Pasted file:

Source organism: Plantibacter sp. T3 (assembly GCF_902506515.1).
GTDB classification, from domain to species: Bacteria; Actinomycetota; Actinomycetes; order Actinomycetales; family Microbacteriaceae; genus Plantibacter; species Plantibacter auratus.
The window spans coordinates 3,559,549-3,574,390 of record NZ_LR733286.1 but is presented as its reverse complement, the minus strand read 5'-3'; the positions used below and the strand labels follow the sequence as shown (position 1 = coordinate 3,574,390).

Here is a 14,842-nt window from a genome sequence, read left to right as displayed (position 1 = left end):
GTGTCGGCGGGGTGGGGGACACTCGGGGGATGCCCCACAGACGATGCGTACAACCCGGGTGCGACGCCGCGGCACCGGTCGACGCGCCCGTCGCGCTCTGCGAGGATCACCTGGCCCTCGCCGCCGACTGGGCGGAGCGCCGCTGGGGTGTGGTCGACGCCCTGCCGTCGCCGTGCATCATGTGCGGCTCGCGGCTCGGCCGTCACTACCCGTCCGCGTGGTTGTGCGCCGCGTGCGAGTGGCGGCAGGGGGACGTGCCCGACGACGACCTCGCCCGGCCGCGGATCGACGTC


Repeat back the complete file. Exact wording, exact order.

Source organism: Plantibacter sp. T3 (assembly GCF_902506515.1).
GTDB classification, from domain to species: Bacteria; Actinomycetota; Actinomycetes; order Actinomycetales; family Microbacteriaceae; genus Plantibacter; species Plantibacter auratus.
The window spans coordinates 3,559,549-3,574,390 of record NZ_LR733286.1 but is presented as its reverse complement, the minus strand read 5'-3'; the positions used below and the strand labels follow the sequence as shown (position 1 = coordinate 3,574,390).

Here is a 14,842-nt window from a genome sequence, read left to right as displayed (position 1 = left end):
GTGTCGGCGGGGTGGGGGACACTCGGGGGATGCCCCACAGACGATGCGTACAACCCGGGTGCGACGCCGCGGCACCGGTCGACGCGCCCGTCGCGCTCTGCGAGGATCACCTGGCCCTCGCCGCCGACTGGGCGGAGCGCCGCTGGGGTGTGGTCGACGCCCTGCCGTCGCCGTGCATCATGTGCGGCTCGCGGCTCGGCCGTCACTACCCGTCCGCGTGGTTGTGCGCCGCGTGCGAGTGGCGGCAGGGGGACGTGCCCGACGACGACCTCGCCCGGCCGCGGATCGACGTC